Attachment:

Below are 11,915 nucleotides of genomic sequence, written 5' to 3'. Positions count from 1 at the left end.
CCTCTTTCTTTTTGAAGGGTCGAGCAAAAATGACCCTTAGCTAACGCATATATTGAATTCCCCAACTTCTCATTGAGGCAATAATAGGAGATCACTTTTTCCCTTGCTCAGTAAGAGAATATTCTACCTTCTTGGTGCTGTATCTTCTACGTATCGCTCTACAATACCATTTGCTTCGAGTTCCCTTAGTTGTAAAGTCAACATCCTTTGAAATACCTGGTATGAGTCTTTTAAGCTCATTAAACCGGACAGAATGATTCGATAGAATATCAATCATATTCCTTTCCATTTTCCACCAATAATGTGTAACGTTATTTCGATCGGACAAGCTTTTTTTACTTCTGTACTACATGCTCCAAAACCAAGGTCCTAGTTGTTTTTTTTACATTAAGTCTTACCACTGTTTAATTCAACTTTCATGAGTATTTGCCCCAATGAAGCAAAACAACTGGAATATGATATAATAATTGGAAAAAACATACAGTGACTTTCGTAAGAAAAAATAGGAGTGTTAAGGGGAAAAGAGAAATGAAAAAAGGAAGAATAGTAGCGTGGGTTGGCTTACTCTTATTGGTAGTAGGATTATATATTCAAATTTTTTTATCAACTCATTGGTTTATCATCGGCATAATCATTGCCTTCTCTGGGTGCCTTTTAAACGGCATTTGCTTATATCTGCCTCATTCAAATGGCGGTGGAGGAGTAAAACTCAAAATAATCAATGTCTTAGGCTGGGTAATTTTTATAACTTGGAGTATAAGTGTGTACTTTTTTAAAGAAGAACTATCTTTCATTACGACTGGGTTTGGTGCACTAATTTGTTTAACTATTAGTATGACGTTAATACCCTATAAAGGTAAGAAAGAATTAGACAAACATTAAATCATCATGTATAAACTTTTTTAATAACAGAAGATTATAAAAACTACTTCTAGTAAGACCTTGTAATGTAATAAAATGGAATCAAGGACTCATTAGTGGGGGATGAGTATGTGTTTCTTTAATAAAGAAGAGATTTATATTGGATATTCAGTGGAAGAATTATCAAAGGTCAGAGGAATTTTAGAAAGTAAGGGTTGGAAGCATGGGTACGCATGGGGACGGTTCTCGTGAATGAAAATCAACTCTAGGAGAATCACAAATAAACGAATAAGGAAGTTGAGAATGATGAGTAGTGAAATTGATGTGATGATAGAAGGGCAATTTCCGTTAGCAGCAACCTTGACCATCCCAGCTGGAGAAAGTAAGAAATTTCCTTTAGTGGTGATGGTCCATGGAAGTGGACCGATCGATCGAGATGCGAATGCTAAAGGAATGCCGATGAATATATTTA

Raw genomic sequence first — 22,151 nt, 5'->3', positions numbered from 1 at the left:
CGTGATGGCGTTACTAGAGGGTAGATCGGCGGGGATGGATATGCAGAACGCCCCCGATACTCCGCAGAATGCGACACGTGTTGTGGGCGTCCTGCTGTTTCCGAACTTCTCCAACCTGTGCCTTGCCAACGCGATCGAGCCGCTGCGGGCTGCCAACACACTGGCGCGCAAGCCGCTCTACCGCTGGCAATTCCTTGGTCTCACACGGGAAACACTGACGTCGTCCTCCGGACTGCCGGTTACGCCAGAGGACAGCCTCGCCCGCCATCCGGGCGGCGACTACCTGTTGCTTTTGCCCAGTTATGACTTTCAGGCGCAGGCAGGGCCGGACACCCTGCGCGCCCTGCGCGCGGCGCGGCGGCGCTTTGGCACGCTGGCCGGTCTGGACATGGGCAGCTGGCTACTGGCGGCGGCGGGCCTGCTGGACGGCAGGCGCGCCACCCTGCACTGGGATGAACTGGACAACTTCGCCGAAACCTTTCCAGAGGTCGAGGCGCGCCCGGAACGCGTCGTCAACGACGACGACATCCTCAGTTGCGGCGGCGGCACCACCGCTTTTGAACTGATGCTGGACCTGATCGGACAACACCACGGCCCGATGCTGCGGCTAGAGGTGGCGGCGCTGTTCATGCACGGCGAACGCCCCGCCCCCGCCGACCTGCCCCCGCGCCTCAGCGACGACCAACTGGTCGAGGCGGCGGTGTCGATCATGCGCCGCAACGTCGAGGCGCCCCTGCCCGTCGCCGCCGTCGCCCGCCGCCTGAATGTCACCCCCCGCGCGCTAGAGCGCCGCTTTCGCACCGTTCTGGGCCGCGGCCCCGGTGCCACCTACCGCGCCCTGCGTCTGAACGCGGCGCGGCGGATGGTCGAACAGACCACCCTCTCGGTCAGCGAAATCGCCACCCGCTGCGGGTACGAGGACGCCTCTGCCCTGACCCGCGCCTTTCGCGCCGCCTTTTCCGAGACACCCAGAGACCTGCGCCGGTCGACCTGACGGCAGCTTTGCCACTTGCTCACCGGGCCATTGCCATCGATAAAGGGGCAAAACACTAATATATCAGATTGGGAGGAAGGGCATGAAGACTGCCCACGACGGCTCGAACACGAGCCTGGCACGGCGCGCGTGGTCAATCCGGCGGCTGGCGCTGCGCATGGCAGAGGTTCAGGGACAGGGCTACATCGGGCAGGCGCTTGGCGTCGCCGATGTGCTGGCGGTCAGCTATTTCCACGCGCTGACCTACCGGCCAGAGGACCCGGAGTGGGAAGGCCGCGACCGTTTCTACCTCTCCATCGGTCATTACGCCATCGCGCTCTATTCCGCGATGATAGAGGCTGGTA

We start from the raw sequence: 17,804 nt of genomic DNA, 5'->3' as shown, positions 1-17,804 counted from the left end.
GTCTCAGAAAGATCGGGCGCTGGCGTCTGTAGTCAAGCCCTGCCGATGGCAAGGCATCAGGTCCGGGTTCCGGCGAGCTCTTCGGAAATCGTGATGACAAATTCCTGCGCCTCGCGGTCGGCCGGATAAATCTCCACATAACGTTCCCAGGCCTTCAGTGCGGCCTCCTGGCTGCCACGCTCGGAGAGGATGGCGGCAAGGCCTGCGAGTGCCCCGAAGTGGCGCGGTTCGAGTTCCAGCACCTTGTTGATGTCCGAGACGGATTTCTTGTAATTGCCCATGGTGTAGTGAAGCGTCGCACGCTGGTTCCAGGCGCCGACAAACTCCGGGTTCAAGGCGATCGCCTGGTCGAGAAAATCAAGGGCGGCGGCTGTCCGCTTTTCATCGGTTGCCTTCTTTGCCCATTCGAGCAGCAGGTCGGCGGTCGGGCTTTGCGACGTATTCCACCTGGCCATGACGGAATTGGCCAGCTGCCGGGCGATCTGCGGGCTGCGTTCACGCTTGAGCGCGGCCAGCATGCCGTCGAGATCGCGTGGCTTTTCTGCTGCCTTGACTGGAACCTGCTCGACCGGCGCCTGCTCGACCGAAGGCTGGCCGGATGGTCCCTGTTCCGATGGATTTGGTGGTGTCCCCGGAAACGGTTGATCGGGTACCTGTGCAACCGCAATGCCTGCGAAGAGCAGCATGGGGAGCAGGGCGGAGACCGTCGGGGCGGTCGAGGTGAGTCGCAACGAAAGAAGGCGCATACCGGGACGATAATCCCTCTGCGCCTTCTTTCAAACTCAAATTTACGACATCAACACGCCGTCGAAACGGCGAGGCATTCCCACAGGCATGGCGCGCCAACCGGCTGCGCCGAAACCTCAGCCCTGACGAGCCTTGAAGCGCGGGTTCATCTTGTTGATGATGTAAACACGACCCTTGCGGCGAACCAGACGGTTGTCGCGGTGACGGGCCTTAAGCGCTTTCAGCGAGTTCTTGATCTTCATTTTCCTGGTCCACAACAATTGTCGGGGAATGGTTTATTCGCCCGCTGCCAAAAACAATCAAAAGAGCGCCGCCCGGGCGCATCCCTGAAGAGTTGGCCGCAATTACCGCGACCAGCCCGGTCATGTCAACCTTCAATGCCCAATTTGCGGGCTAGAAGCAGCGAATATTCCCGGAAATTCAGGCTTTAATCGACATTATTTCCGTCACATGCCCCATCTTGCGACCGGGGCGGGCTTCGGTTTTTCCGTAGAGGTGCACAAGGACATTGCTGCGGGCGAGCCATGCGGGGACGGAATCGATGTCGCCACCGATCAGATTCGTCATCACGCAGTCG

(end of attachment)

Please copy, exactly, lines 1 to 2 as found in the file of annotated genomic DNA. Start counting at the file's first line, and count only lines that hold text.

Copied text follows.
Below are 11,915 nucleotides of genomic sequence, written 5' to 3'. Positions count from 1 at the left end.
CCTCTTTCTTTTTGAAGGGTCGAGCAAAAATGACCCTTAGCTAACGCATATATTGAATTCCCCAACTTCTCATTGAGGCAATAATAGGAGATCACTTTTTCCCTTGCTCAGTAAGAGAATATTCTACCTTCTTGGTGCTGTATCTTCTACGTATCGCTCTACAATACCATTTGCTTCGAGTTCCCTTAGTTGTAAAGTCAACATCCTTTGAAATACCTGGTATGAGTCTTTTAAGCTCATTAAACCGGACAGAATGATTCGATAGAATATCAATCATATTCCTTTCCATTTTCCACCAATAATGTGTAACGTTATTTCGATCGGACAAGCTTTTTTTACTTCTGTACTACATGCTCCAAAACCAAGGTCCTAGTTGTTTTTTTTACATTAAGTCTTACCACTGTTTAATTCAACTTTCATGAGTATTTGCCCCAATGAAGCAAAACAACTGGAATATGATATAATAATTGGAAAAAACATACAGTGACTTTCGTAAGAAAAAATAGGAGTGTTAAGGGGAAAAGAGAAATGAAAAAAGGAAGAATAGTAGCGTGGGTTGGCTTACTCTTATTGGTAGTAGGATTATATATTCAAATTTTTTTATCAACTCATTGGTTTATCATCGGCATAATCATTGCCTTCTCTGGGTGCCTTTTAAACGGCATTTGCTTATATCTGCCTCATTCAAATGGCGGTGGAGGAGTAAAACTCAAAATAATCAATGTCTTAGGCTGGGTAATTTTTATAACTTGGAGTATAAGTGTGTACTTTTTTAAAGAAGAACTATCTTTCATTACGACTGGGTTTGGTGCACTAATTTGTTTAACTATTAGTATGACGTTAATACCCTATAAAGGTAAGAAAGAATTAGACAAACATTAAATCATCATGTATAAACTTTTTTAATAACAGAAGATTATAAAAACTACTTCTAGTAAGACCTTGTAATGTAATAAAATGGAATCAAGGACTCATTAGTGGGGGATGAGTATGTGTTTCTTTAATAAAGAAGAGATTTATATTGGATATTCAGTGGAAGAATTATCAAAGGTCAGAGGAATTTTAGAAAGTAAGGGTTGGAAGCATGGGTACGCATGGGGACGGTTCTCGTGAATGAAAATCAACTCTAGGAGAATCACAAATAAACGAATAAGGAAGTTGAGAATGATGAGTAGTGAAATTGATGTGATGATAGAAGGGCAATTTCCGTTAGCAGCAACCTTGACCATCCCAGCTGGAGAAAGTAAGAAATTTCCTTTAGTGGTGATGGTCCATGGAAGTGGACCGATCGATCGAGATGCGAATGCTAAAGGAATGCCGATGAATATATTTA